Lily & friend

Anita, foreground, and Lily in a rehabilitation pasture near Kennett Square, Pa.

Lily is recovering with the help of a pasture mate.

The horse who was shot with a paint ball gun more than 125 time s and then abandoned in New Holland has been paired with another horse, Anita, who is also healing from the removal of a diseased eye.

The two are getting along well at a rehabilitation farm near Kennett Square in Chester County, caretakers say.

“Anita and Lily have very similar personalities," said Dr. Nikki Scherrer, an ophthalmologist at the New Bolton Center, a 700-acre campus and part of the University of Pennsylvania School of Veterinary Medicine. “The two mares are getting along."

Lily’s recovery has generated statewide interest following her rescue at the New Holland Sales stables on March 14. A criminal investigation is ongoing into the horse’s mistreatment.

A Rhode Island man, 65-year-old Phillip S. Price, has been charged with animal cruelty, handling animals without a license and importing animals without an interstate health certificate.

The horse was transported from a location in New Jersey to the auction site. But how Lily was injured remains unclear.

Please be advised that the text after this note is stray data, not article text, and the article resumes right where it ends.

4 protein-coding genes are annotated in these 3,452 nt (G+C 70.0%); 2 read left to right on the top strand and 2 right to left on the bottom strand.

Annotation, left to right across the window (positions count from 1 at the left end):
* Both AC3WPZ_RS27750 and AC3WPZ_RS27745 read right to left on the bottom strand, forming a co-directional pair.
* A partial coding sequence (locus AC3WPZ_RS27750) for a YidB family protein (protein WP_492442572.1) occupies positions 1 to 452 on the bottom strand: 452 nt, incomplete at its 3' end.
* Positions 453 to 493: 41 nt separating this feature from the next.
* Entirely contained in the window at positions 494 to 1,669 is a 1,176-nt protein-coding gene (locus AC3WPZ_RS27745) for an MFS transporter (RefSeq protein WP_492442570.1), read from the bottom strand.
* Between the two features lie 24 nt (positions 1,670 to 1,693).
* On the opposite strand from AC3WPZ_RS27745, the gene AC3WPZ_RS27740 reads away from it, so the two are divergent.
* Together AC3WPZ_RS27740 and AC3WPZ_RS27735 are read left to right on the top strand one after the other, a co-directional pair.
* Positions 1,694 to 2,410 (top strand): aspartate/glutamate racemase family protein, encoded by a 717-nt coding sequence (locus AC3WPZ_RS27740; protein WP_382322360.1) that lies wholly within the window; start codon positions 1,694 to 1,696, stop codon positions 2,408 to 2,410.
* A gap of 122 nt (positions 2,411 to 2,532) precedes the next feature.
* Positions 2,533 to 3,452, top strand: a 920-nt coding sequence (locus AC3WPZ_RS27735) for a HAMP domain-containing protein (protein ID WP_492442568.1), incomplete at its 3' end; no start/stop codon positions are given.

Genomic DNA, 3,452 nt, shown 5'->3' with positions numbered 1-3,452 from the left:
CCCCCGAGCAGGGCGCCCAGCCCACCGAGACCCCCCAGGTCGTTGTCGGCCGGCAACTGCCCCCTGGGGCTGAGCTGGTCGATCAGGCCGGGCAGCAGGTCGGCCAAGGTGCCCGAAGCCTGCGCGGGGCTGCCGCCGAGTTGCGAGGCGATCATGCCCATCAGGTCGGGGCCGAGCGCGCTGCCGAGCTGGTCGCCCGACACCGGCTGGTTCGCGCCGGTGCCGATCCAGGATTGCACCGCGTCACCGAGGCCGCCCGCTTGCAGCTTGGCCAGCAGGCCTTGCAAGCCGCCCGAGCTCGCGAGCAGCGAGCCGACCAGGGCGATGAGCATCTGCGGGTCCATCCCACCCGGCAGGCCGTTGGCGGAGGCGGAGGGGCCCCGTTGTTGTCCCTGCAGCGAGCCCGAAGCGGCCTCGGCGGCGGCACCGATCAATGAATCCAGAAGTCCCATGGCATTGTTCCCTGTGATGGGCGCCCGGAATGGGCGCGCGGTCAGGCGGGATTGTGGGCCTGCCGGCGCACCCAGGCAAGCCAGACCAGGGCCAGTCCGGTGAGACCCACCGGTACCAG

The horse was treated at the New Bolton Center, where veterinarians put her on pain medication and removed a diseased eye.

Veterinarians and officials from Omega Horse Rescue, which is handling donations for the horse’s care, came up with the idea of pairing Lily with a friend.

She has now been paired up with Anita, a horse who also has only one eye, in a pasture for horses with impaired vision. The pasture is flat and has few trees or obstacles to get around.

Anita had a cancerous tumor in her right eye that threatened to grow into her bone, so veterinarians removed the eye to save her life. She has been given chemotherapy injections to treat any lingering cancer.

"So far, she's had no regrowth of cancer," said Scherrer. "The left eye looks good. I monitor it very closely. That eye has a very high risk for a cancer recurrence. She will need life-long monitoring. "

Louisa Shepard, a spokeswoman for the New Bolton, said the two animals are happily getting along and munching grass together in a pasture. Both continue to receive treatment.

"Lily is doing great," said Scherrer. through email. "The area where we removed the right eye is basically healed. The left eye gets a little more comfortable each day and she has less tearing."

Scherrer said she expects to be treating Lily for another month or two.

"In an older horse that is really underweight, everything is a little slower," said Scherrer. "In general she has a great appetite, loves being outside, and seems happy."